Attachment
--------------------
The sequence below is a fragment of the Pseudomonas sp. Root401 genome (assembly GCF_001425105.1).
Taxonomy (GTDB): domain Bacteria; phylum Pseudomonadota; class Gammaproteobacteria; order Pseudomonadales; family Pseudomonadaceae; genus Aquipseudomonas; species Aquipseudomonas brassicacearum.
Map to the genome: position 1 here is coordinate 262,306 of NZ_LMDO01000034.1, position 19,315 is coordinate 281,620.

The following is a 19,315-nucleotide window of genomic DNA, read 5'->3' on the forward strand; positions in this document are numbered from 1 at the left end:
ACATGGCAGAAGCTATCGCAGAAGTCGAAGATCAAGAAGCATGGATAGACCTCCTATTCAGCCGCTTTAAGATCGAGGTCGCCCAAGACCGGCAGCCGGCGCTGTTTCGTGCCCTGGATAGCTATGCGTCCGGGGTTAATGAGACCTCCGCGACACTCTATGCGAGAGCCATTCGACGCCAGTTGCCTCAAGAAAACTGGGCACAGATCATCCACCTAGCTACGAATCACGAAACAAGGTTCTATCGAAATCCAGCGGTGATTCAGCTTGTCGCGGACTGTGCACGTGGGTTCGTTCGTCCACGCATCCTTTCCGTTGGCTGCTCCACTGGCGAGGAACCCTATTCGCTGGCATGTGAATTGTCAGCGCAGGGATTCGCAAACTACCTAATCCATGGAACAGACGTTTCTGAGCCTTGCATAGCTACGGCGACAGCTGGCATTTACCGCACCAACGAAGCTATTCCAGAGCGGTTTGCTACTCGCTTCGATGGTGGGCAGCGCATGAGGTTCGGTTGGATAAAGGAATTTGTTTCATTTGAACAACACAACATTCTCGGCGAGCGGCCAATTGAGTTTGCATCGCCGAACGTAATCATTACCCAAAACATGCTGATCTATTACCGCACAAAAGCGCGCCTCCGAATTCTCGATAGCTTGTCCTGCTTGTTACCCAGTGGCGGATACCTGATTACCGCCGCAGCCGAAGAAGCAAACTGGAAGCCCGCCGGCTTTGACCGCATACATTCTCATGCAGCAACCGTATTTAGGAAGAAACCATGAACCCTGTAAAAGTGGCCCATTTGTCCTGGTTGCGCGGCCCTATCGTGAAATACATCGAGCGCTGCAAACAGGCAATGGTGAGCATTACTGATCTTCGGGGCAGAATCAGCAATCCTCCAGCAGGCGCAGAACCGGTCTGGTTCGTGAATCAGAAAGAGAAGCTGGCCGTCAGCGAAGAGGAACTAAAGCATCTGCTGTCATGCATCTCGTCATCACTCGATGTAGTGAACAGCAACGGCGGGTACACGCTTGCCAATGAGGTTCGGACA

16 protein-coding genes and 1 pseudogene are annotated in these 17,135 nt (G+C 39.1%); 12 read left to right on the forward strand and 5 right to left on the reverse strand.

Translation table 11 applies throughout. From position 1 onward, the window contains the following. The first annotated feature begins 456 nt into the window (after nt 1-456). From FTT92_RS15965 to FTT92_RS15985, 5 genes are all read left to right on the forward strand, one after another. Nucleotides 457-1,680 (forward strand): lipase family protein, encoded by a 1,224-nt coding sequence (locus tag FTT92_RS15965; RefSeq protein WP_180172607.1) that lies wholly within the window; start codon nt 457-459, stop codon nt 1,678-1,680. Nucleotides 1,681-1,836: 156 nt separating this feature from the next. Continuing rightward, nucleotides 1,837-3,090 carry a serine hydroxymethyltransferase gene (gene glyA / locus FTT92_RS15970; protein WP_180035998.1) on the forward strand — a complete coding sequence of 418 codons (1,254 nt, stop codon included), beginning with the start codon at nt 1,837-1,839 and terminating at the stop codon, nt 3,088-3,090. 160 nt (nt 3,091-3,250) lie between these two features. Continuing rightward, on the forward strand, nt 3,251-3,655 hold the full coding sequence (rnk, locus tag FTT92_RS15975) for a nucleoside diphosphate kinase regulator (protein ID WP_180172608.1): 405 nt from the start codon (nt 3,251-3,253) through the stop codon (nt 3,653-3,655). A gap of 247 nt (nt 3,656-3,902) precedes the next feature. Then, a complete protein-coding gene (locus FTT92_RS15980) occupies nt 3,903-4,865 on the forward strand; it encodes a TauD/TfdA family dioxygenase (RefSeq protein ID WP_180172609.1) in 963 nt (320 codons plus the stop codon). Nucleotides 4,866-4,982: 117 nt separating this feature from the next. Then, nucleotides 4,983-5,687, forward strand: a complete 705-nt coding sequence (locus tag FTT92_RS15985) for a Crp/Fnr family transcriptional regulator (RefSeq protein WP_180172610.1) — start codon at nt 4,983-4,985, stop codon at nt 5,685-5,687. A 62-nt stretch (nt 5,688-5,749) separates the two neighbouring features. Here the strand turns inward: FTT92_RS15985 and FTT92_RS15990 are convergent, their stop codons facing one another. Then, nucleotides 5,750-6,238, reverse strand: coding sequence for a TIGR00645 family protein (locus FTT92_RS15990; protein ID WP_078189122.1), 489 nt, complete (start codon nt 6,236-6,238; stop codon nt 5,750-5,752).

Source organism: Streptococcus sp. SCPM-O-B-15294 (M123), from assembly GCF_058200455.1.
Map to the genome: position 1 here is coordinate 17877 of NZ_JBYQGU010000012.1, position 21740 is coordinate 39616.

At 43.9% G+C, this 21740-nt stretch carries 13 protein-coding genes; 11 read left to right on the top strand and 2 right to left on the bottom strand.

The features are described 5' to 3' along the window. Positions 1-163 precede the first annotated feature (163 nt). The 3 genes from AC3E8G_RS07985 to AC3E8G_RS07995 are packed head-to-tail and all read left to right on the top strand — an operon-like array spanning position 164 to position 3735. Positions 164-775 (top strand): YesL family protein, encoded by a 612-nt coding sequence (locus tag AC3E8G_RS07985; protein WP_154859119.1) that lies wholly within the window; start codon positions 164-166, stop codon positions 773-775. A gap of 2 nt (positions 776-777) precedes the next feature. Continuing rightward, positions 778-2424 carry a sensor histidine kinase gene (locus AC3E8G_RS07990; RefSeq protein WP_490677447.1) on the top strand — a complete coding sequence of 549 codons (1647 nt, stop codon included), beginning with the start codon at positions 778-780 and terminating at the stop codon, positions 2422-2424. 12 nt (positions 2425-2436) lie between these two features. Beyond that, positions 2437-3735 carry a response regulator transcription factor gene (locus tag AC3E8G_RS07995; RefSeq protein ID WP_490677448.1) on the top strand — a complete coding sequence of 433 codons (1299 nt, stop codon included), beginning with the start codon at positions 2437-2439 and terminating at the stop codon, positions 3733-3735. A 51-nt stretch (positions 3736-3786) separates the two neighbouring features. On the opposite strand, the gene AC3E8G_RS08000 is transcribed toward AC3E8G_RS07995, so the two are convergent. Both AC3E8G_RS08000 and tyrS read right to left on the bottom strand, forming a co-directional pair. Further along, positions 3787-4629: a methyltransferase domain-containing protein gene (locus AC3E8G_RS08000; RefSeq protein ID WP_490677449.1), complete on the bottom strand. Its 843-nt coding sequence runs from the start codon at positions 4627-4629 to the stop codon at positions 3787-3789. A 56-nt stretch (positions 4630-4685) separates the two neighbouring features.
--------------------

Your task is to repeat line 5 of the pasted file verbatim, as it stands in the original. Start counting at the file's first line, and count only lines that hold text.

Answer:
ACATGGCAGAAGCTATCGCAGAAGTCGAAGATCAAGAAGCATGGATAGACCTCCTATTCAGCCGCTTTAAGATCGAGGTCGCCCAAGACCGGCAGCCGGCGCTGTTTCGTGCCCTGGATAGCTATGCGTCCGGGGTTAATGAGACCTCCGCGACACTCTATGCGAGAGCCATTCGACGCCAGTTGCCTCAAGAAAACTGGGCACAGATCATCCACCTAGCTACGAATCACGAAACAAGGTTCTATCGAAATCCAGCGGTGATTCAGCTTGTCGCGGACTGTGCACGTGGGTTCGTTCGTCCACGCATCCTTTCCGTTGGCTGCTCCACTGGCGAGGAACCCTATTCGCTGGCATGTGAATTGTCAGCGCAGGGATTCGCAAACTACCTAATCCATGGAACAGACGTTTCTGAGCCTTGCATAGCTACGGCGACAGCTGGCATTTACCGCACCAACGAAGCTATTCCAGAGCGGTTTGCTACTCGCTTCGATGGTGGGCAGCGCATGAGGTTCGGTTGGATAAAGGAATTTGTTTCATTTGAACAACACAACATTCTCGGCGAGCGGCCAATTGAGTTTGCATCGCCGAACGTAATCATTACCCAAAACATGCTGATCTATTACCGCACAAAAGCGCGCCTCCGAATTCTCGATAGCTTGTCCTGCTTGTTACCCAGTGGCGGATACCTGATTACCGCCGCAGCCGAAGAAGCAAACTGGAAGCCCGCCGGCTTTGACCGCATACATTCTCATGCAGCAACCGTATTTAGGAAGAAACCATGAACCCTGTAAAAGTGGCCCATTTGTCCTGGTTGCGCGGCCCTATCGTGAAATACATCGAGCGCTGCAAACAGGCAATGGTGAGCATTACTGATCTTCGGGGCAGAATCAGCAATCCTCCAGCAGGCGCAGAACCGGTCTGGTTCGTGAATCAGAAAGAGAAGCTGGCCGTCAGCGAAGAGGAACTAAAGCATCTGCTGTCATGCATCTCGTCATCACTCGATGTAGTGAACAGCAACGGCGGGTACACGCTTGCCAATGAGGTTCGGACA